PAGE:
shelled snails text index | photo index
Phylum Mollusca > Class Gastropoda > Family Neritidae
Lined nerite snail
Nerita articulata
Family Neritidae
updated Sep 2020
Where seen? This snail in a pin-striped suit is commonly seen in mangroves, often in large numbers. It may also be seen on rocky shores especially those near mangroves, on many of our shores. According to Tan & Clements, the Lined nerite is probably the most widely distributed of our nerites. Although also commonly seen on seawalls, it is most abundant in monsoon canals walls and mangrove trees, sometimes numbering in the hundreds in a single location. It is also known as Nerita lineata or N. balteata. Sites included many mainland shores, as well as Pulau Ubin and Pulau Semakau.

Features: 2-3cm. Shell thick heavy oval, spire does not stick out. Shell pattern beige, greyish or pinkish with fine, spiralling black ribs. The flat underside is smooth, white, sometimes with yellow patches. Small notched 'teeth', usually three, on the straight edge at the shell opening. Operculum thick, evenly covered in tiny bumps, pinkish with black blotches. Body pale with fine black bands on the foot and long thin black tentacles.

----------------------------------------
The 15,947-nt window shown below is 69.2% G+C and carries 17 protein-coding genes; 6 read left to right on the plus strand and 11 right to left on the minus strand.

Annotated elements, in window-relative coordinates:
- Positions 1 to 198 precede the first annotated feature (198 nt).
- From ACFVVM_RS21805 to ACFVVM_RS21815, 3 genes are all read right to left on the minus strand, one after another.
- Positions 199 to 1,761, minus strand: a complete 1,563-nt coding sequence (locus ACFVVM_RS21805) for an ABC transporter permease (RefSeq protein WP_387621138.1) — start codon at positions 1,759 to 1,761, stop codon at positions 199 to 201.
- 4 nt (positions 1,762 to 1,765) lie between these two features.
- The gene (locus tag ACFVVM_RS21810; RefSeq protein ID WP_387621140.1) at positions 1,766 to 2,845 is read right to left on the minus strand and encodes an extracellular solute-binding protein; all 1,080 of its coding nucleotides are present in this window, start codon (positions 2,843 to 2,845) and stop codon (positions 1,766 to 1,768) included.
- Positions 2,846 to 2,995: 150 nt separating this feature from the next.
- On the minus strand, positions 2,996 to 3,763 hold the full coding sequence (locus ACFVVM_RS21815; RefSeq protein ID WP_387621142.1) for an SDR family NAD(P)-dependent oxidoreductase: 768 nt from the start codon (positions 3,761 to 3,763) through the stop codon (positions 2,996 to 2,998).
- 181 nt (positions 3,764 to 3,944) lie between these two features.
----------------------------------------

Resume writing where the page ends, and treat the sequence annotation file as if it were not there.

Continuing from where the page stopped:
Berlayar, Jan 09

Tuas, May 07

Pulau Sarimbun, Mar 05
What does it eat? It grazes on algae. It appears to return to the same spot after a feeding bout. How it does this is not known, but possibly, it lays down a mucus trail that it follows back to its resting spot.

Lim Chu Kang, Apr 09

Sungei Buloh, Mar 05

Lined nerite snails on Singapore shores
On wildsingapore flickr

Other sightings on Singapore shores

Sembawang, Oct 20
Photo shared by Vincent Choo on facebook.

Links References
  • Tan Siong Kiat and Henrietta P. M. Woo, 2010 Preliminary Checklist of The Molluscs of Singapore (pdf), Raffles Museum of Biodiversity Research, National University of Singapore.
  • Tan, S.K. & Clements, R. (2008) Taxonomy and distribution of the Neritidae (Mollusca: Gastropoda) on Singapore. Zoological Studies 47(4): 481-494.
  • Tan, K. S. & L. M. Chou, 2000. A Guide to the Common Seashells of Singapore. Singapore Science Centre. 160 pp.
links | references | about | email Ria
Spot errors? Have a question? Want to share your sightings? email Ria I'll be glad to hear from you!
wildfactsheets website©ria tan 2008